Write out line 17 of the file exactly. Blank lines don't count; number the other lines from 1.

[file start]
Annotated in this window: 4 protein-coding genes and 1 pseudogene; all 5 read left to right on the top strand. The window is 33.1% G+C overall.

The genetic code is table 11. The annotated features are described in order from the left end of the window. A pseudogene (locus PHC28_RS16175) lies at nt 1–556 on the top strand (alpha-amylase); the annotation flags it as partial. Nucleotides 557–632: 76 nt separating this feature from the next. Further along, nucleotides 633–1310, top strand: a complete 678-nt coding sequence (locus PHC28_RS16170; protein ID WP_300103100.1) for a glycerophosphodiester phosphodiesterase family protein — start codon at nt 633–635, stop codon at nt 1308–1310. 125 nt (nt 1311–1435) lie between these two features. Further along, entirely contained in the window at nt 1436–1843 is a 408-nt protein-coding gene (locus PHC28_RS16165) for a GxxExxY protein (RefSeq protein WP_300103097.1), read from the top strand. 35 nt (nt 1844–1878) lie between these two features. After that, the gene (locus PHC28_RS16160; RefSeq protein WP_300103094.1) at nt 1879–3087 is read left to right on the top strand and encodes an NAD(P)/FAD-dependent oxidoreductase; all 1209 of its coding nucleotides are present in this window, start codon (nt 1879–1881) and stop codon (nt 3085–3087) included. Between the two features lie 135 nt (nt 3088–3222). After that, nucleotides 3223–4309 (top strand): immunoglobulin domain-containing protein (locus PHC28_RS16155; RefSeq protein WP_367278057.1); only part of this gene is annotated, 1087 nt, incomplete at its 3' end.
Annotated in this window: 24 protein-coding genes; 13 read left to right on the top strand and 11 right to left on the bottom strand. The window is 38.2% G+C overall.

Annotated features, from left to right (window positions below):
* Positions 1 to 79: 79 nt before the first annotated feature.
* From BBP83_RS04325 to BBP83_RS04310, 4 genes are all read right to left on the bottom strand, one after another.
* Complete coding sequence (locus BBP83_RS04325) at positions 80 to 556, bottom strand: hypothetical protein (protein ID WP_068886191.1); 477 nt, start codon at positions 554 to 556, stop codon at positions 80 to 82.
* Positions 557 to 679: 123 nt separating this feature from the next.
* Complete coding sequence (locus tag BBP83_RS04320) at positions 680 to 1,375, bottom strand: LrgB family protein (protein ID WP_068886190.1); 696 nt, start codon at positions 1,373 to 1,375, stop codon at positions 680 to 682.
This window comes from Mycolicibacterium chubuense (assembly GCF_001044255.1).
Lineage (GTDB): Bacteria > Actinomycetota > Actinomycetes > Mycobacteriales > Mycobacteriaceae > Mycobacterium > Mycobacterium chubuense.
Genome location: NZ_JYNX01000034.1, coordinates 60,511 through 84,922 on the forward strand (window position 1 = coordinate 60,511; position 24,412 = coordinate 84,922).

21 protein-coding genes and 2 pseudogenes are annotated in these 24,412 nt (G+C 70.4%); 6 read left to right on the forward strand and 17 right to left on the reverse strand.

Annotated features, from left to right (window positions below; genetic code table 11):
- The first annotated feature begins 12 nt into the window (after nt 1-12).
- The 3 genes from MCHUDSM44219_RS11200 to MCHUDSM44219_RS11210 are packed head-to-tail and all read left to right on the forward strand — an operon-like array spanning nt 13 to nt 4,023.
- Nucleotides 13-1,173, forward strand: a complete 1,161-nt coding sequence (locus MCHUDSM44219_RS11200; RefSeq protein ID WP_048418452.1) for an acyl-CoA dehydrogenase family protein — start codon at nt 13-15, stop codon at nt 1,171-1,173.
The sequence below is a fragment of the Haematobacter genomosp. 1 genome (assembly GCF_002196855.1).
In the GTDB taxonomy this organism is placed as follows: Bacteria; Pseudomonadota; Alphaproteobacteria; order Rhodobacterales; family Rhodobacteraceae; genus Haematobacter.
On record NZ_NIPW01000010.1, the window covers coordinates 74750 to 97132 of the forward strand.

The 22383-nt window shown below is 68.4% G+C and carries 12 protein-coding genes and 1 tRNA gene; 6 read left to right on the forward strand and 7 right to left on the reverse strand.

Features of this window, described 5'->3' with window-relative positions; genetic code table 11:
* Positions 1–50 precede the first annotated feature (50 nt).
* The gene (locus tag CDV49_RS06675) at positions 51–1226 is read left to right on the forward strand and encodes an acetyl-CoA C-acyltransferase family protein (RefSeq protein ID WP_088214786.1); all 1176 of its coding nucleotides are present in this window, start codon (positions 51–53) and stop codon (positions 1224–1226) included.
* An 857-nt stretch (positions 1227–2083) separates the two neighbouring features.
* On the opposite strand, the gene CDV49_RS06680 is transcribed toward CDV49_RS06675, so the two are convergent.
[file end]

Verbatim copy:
- Nucleotides 13-1,173, forward strand: a complete 1,161-nt coding sequence (locus MCHUDSM44219_RS11200; RefSeq protein ID WP_048418452.1) for an acyl-CoA dehydrogenase family protein — start codon at nt 13-15, stop codon at nt 1,171-1,173.